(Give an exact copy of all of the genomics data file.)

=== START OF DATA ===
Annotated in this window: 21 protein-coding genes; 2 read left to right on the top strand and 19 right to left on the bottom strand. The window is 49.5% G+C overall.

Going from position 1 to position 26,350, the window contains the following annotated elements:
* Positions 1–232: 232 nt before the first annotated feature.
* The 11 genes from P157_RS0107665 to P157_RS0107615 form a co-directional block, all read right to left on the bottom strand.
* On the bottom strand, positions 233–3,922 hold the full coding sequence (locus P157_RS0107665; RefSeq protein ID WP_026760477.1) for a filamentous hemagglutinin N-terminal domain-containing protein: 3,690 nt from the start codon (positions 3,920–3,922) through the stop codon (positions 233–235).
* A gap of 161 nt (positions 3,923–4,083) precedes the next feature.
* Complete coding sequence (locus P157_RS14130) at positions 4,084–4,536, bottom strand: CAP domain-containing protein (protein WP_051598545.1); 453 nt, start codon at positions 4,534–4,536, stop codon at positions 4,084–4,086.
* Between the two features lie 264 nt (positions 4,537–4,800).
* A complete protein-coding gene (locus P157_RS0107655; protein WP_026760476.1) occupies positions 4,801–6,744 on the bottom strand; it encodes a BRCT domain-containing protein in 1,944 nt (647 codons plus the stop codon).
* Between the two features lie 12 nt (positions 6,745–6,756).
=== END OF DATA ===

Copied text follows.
Annotated in this window: 21 protein-coding genes; 2 read left to right on the top strand and 19 right to left on the bottom strand. The window is 49.5% G+C overall.

Going from position 1 to position 26,350, the window contains the following annotated elements:
* Positions 1–232: 232 nt before the first annotated feature.
* The 11 genes from P157_RS0107665 to P157_RS0107615 form a co-directional block, all read right to left on the bottom strand.
* On the bottom strand, positions 233–3,922 hold the full coding sequence (locus P157_RS0107665; RefSeq protein ID WP_026760477.1) for a filamentous hemagglutinin N-terminal domain-containing protein: 3,690 nt from the start codon (positions 3,920–3,922) through the stop codon (positions 233–235).
* A gap of 161 nt (positions 3,923–4,083) precedes the next feature.
* Complete coding sequence (locus P157_RS14130) at positions 4,084–4,536, bottom strand: CAP domain-containing protein (protein WP_051598545.1); 453 nt, start codon at positions 4,534–4,536, stop codon at positions 4,084–4,086.
* Between the two features lie 264 nt (positions 4,537–4,800).
* A complete protein-coding gene (locus P157_RS0107655; protein WP_026760476.1) occupies positions 4,801–6,744 on the bottom strand; it encodes a BRCT domain-containing protein in 1,944 nt (647 codons plus the stop codon).
* Between the two features lie 12 nt (positions 6,745–6,756).